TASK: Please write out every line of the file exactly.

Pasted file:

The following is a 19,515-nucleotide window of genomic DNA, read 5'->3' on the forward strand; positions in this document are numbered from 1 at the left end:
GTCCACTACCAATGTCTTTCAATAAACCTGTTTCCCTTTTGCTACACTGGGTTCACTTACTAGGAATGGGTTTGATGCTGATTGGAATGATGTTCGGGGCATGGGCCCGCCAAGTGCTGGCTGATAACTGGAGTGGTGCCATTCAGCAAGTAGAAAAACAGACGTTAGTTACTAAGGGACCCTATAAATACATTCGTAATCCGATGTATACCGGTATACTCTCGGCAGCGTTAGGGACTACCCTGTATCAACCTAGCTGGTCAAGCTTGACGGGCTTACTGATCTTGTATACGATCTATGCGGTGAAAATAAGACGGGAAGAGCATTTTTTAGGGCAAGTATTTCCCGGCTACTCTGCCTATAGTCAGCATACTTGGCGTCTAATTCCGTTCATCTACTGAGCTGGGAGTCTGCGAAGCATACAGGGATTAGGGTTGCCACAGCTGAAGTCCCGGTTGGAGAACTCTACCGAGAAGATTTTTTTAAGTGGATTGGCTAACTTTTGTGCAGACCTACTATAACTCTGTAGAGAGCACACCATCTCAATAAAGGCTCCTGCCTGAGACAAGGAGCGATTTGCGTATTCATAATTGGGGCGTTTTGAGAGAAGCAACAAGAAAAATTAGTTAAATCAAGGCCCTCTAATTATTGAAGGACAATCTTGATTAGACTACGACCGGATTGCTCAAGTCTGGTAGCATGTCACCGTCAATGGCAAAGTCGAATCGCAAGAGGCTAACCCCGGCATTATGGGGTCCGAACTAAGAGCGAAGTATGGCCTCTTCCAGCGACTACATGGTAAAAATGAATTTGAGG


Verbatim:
The following is a 19,515-nucleotide window of genomic DNA, read 5'->3' on the forward strand; positions in this document are numbered from 1 at the left end:
GTCCACTACCAATGTCTTTCAATAAACCTGTTTCCCTTTTGCTACACTGGGTTCACTTACTAGGAATGGGTTTGATGCTGATTGGAATGATGTTCGGGGCATGGGCCCGCCAAGTGCTGGCTGATAACTGGAGTGGTGCCATTCAGCAAGTAGAAAAACAGACGTTAGTTACTAAGGGACCCTATAAATACATTCGTAATCCGATGTATACCGGTATACTCTCGGCAGCGTTAGGGACTACCCTGTATCAACCTAGCTGGTCAAGCTTGACGGGCTTACTGATCTTGTATACGATCTATGCGGTGAAAATAAGACGGGAAGAGCATTTTTTAGGGCAAGTATTTCCCGGCTACTCTGCCTATAGTCAGCATACTTGGCGTCTAATTCCGTTCATCTACTGAGCTGGGAGTCTGCGAAGCATACAGGGATTAGGGTTGCCACAGCTGAAGTCCCGGTTGGAGAACTCTACCGAGAAGATTTTTTTAAGTGGATTGGCTAACTTTTGTGCAGACCTACTATAACTCTGTAGAGAGCACACCATCTCAATAAAGGCTCCTGCCTGAGACAAGGAGCGATTTGCGTATTCATAATTGGGGCGTTTTGAGAGAAGCAACAAGAAAAATTAGTTAAATCAAGGCCCTCTAATTATTGAAGGACAATCTTGATTAGACTACGACCGGATTGCTCAAGTCTGGTAGCATGTCACCGTCAATGGCAAAGTCGAATCGCAAGAGGCTAACCCCGGCATTATGGGGTCCGAACTAAGAGCGAAGTATGGCCTCTTCCAGCGACTACATGGTAAAAATGAATTTGAGG